EA DICE’s Battlefield: Bad Company 2 has become the fastest-selling game of 2010 in the UK, with server traffic “400% higher” than any other Battlefield title before it.
With all the drama and chaos surrounding Modern Warfare developer Infinity Ward last week, you might almost be forgiven for forgetting that another “modern combat” game hit shelves amidst the hubbub – almost. Fortunately for EA DICE, however, it turns out that lots of people didn’t forget about Battlefield: Bad Company 2: in fact, quite the opposite.
According to GFK Chart-Track, Bad Company 2 “exploded” onto the all-format charts last week in the UK. Outselling the original 2008 Bad Company by 3-to-1, BBC2 topped sales charts for all three platforms on which it was released, with 53% of sales on the Xbox 360, 31% on the PS3 and 16% of its copies sold for the PC. Clearly, you can’t just blame the game’s popularity on PC fanboys disgruntled about the whole “MewTwo dedicated servers” fiasco.
Not only did Bad Company 2 outsell all competition last week, it became the fastest-selling game of 2010 thus far in the UK – no word yet about how it compares in the rest of the world, though.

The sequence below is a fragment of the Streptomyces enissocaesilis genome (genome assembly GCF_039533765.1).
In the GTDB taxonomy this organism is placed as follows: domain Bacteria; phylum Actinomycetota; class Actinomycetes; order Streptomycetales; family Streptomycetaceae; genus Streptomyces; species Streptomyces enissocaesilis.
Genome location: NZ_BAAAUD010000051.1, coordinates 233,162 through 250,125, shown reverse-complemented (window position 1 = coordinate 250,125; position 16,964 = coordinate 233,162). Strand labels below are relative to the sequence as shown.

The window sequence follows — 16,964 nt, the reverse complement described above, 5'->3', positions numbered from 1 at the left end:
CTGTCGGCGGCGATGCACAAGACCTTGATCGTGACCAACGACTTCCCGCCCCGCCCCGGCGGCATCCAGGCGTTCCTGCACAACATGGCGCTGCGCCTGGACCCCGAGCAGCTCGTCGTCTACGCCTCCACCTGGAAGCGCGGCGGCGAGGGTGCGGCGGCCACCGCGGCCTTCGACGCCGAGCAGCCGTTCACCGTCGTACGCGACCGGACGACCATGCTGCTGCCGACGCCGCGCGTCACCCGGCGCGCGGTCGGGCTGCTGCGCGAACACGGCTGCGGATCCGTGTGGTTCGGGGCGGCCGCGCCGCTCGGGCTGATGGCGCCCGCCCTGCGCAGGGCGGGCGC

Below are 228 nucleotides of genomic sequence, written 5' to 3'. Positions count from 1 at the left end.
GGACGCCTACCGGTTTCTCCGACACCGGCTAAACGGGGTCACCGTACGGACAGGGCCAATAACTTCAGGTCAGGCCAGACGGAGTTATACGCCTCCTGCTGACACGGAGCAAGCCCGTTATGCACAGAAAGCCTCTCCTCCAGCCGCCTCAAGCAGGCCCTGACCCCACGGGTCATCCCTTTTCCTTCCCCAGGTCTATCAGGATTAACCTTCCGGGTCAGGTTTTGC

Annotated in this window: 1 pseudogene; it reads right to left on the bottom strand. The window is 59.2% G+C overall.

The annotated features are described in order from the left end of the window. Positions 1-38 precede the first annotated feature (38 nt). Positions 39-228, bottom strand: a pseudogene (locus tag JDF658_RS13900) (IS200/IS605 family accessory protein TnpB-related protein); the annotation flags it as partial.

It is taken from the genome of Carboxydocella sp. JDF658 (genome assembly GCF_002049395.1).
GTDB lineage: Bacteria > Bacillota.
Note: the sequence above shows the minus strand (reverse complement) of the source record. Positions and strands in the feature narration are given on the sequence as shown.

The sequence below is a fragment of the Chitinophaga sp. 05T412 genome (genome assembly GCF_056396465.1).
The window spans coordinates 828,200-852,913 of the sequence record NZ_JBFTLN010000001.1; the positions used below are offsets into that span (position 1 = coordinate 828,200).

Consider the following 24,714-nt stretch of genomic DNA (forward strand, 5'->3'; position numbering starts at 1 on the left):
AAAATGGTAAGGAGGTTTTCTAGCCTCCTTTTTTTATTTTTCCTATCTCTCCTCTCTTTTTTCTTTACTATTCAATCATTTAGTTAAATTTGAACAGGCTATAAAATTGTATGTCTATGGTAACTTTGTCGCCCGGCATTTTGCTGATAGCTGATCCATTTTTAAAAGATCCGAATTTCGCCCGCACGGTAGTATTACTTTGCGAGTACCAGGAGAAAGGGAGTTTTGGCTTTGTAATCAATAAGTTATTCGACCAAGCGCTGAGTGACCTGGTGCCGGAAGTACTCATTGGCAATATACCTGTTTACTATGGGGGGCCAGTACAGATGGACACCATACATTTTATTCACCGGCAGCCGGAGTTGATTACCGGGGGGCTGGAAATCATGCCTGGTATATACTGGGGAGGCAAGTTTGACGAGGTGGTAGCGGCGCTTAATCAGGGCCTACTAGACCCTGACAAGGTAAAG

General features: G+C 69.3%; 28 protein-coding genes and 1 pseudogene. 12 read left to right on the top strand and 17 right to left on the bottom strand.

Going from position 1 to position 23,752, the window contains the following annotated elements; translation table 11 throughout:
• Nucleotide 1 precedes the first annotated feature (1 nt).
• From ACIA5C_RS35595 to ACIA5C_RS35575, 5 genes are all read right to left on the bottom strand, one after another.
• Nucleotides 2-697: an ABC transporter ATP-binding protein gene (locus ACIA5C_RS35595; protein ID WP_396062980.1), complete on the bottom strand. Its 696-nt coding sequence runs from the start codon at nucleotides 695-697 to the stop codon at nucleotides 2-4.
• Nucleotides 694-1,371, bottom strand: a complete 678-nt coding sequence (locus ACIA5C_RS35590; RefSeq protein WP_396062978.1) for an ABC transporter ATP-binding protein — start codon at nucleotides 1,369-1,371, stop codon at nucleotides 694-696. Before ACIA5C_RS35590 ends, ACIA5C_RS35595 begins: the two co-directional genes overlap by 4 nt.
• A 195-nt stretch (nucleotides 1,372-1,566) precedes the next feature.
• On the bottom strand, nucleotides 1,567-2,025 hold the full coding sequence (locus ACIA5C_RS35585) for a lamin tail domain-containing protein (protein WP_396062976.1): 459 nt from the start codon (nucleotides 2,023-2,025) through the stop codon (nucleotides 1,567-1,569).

There’s a joke in here somewhere about the UK loving BBC, but I’ll leave that one to you guys.
The game’s popularity doesn’t seem to be limited to our friends across the pond, though: Demand for the game was so high across the board that all three versions had technological issues created by overloaded servers. According to a post on the Battlefield blog, producer Gordon Van Dyke said that developer DICE was allocating further resources to help lighten the load.
All teams are actively engaged in diagnosis and remediation. We are adding additional services to alleviate load. Despite having a major infrastructure in place, the peak traffic this weekend has been huge, 400% higher than any other Battlefield‘s peak simultaneous users. The teams will continue to monitor the services closely. We sincerely apologize for the inconvenience and will provide further updates on the latest developments as they are relevant.
400% higher than even the bestselling classic Battlefield 1942? That’s quite the happy problem to have on your end, DICE. Quite the happy problem indeed.